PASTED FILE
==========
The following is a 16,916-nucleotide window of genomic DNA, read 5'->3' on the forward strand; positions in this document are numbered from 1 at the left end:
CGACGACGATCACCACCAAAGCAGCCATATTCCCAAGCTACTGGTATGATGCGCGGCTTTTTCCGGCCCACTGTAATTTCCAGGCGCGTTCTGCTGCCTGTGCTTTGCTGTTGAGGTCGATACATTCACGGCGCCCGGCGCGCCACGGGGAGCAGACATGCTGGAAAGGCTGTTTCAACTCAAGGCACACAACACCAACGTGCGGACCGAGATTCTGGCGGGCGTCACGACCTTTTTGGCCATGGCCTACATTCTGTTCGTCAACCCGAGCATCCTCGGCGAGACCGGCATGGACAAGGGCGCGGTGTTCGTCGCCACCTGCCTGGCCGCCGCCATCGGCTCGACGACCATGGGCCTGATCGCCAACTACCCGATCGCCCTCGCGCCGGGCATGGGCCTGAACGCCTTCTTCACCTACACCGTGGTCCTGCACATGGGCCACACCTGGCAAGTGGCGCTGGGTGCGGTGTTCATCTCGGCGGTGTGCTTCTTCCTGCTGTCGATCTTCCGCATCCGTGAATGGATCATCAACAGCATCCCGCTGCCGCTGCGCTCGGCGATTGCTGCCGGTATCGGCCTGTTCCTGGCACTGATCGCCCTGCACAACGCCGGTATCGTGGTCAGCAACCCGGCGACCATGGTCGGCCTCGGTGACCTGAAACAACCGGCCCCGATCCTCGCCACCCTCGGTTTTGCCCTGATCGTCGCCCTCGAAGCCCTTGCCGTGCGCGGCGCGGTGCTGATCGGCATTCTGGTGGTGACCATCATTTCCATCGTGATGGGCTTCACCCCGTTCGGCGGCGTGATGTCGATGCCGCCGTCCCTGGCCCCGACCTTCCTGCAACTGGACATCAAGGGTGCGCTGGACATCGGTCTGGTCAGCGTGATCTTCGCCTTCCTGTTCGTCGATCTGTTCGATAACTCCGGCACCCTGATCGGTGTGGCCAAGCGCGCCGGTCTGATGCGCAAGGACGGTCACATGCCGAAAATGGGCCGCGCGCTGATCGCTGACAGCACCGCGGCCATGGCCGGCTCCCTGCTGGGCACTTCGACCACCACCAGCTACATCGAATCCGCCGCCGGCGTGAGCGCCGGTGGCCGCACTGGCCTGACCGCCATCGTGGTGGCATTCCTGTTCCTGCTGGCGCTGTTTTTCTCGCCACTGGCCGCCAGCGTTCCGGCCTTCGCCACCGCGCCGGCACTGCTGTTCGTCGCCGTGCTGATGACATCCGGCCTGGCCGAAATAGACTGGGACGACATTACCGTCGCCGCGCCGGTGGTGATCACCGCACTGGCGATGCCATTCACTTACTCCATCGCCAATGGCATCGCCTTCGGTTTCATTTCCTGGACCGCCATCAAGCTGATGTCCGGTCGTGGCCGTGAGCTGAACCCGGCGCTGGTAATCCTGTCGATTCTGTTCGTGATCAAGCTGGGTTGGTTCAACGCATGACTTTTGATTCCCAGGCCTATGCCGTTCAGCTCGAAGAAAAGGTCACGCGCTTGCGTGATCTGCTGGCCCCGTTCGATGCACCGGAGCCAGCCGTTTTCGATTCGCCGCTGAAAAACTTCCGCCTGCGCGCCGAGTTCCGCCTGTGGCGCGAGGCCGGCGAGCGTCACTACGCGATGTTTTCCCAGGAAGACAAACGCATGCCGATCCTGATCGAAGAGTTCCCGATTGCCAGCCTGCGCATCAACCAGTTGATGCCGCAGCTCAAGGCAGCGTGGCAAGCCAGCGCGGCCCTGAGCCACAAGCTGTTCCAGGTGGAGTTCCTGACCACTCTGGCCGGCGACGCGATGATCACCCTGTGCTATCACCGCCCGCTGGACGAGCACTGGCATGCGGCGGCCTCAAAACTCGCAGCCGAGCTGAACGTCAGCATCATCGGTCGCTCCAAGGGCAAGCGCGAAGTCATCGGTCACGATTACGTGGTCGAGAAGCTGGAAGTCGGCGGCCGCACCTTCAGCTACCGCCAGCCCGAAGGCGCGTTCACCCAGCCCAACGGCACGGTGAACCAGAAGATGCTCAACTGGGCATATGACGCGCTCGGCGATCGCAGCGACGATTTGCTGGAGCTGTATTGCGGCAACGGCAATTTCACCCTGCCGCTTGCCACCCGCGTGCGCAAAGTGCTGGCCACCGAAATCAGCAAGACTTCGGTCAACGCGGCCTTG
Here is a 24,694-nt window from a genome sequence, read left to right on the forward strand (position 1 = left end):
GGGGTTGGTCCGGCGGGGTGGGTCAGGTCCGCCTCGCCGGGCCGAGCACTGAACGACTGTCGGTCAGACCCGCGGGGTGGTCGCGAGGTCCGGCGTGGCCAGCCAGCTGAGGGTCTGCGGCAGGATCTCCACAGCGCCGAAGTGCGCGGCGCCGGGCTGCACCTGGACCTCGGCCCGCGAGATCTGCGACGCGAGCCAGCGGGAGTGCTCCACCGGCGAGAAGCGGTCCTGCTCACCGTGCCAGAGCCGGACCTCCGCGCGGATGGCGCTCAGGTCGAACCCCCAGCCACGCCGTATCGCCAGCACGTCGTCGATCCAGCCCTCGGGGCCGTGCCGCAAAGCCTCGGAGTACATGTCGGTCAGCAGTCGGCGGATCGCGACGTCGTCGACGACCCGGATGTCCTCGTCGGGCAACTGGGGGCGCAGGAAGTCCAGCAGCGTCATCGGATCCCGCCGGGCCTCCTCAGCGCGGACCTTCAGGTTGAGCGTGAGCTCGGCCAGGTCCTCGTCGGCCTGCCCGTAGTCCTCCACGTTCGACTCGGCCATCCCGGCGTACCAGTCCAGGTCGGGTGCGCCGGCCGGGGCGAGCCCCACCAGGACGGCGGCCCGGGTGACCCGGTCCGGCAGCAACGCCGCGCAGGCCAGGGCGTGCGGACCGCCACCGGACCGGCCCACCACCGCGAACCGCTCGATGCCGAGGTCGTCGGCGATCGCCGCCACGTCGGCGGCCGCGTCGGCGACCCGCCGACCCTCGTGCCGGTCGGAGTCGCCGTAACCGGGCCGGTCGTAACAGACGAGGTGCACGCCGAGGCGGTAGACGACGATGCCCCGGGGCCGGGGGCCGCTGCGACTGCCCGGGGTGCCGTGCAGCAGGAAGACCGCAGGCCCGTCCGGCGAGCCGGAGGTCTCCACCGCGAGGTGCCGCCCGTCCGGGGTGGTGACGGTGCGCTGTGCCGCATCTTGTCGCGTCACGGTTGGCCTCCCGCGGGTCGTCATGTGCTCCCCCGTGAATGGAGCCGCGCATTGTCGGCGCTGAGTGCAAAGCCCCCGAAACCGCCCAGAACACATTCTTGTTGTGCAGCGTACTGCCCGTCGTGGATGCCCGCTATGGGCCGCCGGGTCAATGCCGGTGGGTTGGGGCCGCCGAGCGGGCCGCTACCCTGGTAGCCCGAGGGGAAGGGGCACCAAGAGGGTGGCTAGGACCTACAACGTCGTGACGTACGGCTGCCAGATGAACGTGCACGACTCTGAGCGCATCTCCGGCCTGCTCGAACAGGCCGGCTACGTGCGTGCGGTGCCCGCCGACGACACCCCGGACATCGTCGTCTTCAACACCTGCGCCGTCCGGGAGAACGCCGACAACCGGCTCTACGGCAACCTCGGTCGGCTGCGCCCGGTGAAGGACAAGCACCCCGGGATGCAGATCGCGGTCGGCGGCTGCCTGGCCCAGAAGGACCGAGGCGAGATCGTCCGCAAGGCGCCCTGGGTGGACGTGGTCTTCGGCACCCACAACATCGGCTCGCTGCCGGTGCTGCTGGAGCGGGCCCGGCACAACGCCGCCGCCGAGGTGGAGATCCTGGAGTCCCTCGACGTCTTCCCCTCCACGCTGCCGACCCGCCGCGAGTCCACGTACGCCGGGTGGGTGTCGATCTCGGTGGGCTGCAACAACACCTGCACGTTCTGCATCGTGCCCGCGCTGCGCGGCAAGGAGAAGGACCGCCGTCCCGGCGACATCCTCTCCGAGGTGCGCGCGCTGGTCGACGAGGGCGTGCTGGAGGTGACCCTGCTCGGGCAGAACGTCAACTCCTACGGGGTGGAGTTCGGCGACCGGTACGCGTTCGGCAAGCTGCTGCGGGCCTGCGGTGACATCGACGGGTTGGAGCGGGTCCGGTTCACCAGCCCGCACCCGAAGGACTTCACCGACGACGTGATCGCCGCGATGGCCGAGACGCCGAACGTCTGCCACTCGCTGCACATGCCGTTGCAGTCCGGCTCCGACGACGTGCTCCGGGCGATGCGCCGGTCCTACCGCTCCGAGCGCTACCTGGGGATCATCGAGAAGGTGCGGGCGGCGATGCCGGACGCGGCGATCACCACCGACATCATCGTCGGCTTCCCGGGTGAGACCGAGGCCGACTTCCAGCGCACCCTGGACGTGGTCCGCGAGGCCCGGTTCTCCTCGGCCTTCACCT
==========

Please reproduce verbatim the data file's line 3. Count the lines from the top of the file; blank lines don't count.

Here is a 24,694-nt window from a genome sequence, read left to right on the forward strand (position 1 = left end):